Many historians place the peak of Spanish imperialism in the early 1580s, which was a good time for both the Army of Flanders and time at which the Spanish annexation of Portugal occured. But when the Dutch war got nasty again all the deficiencies of the Spanish Empire were open to see, and the decline began. War with the Ottoman Turks, England and France drained Spain's resources even more, and eventually the whole rotten structure would collapse. The Spanish Empire had been beautiful and bright, at times brutal, and ultimately built on uneasy foundations which just couldn't deal with the weight being piled onto them.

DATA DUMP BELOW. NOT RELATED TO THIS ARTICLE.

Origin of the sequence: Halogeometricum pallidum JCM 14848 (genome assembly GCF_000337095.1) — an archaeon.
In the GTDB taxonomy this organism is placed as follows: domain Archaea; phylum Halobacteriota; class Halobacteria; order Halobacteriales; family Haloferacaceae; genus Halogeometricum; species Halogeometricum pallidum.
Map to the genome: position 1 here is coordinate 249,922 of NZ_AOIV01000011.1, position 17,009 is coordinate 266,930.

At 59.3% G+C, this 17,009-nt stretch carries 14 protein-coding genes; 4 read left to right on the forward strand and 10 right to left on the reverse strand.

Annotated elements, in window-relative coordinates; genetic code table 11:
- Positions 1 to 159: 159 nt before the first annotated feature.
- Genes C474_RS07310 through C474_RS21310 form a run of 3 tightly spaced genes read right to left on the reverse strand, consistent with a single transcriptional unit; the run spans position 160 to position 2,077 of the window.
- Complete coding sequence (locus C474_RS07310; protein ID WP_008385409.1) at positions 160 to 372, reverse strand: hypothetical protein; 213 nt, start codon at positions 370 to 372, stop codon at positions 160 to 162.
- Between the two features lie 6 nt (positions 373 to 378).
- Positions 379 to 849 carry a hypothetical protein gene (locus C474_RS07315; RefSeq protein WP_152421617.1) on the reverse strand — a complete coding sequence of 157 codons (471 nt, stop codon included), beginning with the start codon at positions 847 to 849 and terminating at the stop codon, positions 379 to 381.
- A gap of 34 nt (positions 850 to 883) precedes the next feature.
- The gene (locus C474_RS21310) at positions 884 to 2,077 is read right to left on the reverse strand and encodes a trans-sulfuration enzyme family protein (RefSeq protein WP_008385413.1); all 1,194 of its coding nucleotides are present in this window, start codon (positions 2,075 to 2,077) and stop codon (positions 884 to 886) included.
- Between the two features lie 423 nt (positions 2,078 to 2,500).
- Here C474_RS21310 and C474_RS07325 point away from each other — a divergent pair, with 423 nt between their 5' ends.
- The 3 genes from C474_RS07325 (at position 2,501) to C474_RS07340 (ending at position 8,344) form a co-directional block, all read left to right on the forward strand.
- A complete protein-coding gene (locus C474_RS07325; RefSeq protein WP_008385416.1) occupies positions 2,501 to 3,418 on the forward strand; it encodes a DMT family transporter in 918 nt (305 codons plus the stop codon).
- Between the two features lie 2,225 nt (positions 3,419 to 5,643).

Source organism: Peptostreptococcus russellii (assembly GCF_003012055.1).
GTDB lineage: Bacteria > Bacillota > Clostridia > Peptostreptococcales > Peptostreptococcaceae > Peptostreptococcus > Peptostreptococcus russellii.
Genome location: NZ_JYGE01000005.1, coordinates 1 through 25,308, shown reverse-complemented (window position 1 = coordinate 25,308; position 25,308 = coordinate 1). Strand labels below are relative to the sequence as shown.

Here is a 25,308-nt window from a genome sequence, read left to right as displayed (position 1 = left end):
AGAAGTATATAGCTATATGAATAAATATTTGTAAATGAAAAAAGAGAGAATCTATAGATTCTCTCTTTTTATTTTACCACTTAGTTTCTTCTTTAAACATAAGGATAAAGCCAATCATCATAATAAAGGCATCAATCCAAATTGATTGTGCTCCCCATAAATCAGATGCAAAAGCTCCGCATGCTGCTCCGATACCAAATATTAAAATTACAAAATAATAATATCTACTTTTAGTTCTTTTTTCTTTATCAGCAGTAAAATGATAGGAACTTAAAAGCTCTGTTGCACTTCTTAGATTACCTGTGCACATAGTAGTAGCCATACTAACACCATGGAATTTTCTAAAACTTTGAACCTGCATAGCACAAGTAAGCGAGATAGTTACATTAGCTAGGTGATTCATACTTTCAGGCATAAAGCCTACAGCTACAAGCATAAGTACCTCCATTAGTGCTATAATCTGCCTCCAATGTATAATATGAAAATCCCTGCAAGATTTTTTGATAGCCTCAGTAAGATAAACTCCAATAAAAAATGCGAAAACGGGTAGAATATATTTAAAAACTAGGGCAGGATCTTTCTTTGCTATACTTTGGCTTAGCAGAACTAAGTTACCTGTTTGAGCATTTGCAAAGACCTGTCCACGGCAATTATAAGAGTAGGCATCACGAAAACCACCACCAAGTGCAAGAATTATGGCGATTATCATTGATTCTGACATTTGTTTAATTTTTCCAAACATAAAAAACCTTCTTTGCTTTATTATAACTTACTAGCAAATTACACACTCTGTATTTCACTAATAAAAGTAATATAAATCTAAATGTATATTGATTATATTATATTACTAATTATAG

Killsy, Jill. Spain Rise and Decline 1474 - 1643: Hodder & Stoughton, 1986.

Lotherington, John. Years of Renewel European History 1470-1600: Hodder & Stoughton, 1989.

Noung. Noung's class notes

Woodward, Geoffrey. Philip II: Longman, 1992.